Today, my students participated in the Hour of Code, a global movement designed to introduce students to computer programming and making it possible for all students to learn the basics of coding. I initially showed my students a couple tutorials and then just let them play. What happened next was something I dream of as a teacher. My students were 100% engaged, they collaborated and helped one another out, they shared their skills and taught each other, they problem solved, they persevered, and they were creative! However, the most powerful piece of this lesson was when it ended and the responses I heard:
“This was the best class ever!”
“Oh my gosh, that was so much fun!”
“Ms. Petley, can we please do this again?”

Do you need to know how to code in order for your students to learn? Model learning together. Model problem solving. Let them experiment and teach you. Let them be creative. Let them code!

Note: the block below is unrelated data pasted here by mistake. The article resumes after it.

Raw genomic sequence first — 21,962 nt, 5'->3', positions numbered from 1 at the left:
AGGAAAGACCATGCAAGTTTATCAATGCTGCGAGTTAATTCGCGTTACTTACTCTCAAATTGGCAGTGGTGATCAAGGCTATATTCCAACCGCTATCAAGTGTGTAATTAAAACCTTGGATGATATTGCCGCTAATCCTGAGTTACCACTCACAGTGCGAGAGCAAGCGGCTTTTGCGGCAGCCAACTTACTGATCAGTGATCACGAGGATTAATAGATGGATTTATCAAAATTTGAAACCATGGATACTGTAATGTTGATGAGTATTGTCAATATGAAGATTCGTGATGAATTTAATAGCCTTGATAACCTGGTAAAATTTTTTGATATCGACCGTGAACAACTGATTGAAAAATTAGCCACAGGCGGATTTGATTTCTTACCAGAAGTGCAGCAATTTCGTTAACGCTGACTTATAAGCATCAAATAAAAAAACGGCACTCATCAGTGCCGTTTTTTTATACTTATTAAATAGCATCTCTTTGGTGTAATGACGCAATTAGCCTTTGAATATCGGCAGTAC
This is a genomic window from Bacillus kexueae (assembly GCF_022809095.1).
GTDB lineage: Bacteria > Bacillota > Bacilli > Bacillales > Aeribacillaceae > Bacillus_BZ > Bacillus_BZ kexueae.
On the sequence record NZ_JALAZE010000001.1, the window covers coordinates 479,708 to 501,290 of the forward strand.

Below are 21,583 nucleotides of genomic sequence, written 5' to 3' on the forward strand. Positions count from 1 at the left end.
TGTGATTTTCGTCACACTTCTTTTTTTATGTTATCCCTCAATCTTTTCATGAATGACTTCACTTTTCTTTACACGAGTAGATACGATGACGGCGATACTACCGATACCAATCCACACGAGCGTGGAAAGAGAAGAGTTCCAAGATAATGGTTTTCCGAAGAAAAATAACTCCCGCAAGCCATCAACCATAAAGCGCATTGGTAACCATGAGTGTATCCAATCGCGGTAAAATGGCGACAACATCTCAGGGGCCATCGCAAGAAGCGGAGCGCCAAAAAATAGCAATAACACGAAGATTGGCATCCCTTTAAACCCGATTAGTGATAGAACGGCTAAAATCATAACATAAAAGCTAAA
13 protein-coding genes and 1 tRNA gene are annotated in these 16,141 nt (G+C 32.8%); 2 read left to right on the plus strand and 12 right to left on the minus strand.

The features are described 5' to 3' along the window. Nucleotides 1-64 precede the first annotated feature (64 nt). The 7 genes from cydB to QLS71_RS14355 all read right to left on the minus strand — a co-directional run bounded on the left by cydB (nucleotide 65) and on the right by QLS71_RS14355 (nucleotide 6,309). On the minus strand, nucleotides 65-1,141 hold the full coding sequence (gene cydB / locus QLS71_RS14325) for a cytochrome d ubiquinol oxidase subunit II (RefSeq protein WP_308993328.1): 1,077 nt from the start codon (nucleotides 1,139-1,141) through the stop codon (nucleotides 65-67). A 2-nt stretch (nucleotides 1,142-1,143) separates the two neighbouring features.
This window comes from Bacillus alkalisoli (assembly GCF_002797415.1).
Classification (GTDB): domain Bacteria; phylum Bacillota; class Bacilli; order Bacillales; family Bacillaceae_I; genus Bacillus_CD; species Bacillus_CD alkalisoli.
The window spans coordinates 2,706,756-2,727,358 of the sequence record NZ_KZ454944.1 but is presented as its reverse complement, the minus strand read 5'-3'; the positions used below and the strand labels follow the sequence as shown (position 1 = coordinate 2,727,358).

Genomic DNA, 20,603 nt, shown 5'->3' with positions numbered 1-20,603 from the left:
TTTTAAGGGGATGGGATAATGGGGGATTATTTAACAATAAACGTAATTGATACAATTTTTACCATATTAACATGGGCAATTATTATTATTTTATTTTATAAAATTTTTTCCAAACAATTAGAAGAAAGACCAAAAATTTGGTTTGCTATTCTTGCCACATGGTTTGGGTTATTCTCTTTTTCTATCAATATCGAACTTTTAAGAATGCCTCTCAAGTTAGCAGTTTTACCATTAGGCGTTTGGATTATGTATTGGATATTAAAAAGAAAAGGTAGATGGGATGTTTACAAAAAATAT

Helping each other out during the #HourOfCode

Helping each other out during the #HourOfCode

We participated in the #HourOfCode

We participated in the #HourOfCode

References
Resnick, M. (2014). Give p’s a chance: Projects, peers, passion, play. Constructionism and Creativity conference, opening keynote. Vienna.

Hook Your Students Through Video App Smashing

I am always looking for new ways to “hook” students and make them excited about learning a new topic or unit. As the school year is coming closer to beginning, my colleague and I were brainstorming ideas about how to introduce Spanish class. At our school, when students enter grade four, it’s their first year of taking Spanish, which in itself is exciting enough. Normally, I show a little powerpoint, but thought this year creating a video would be more intriguing.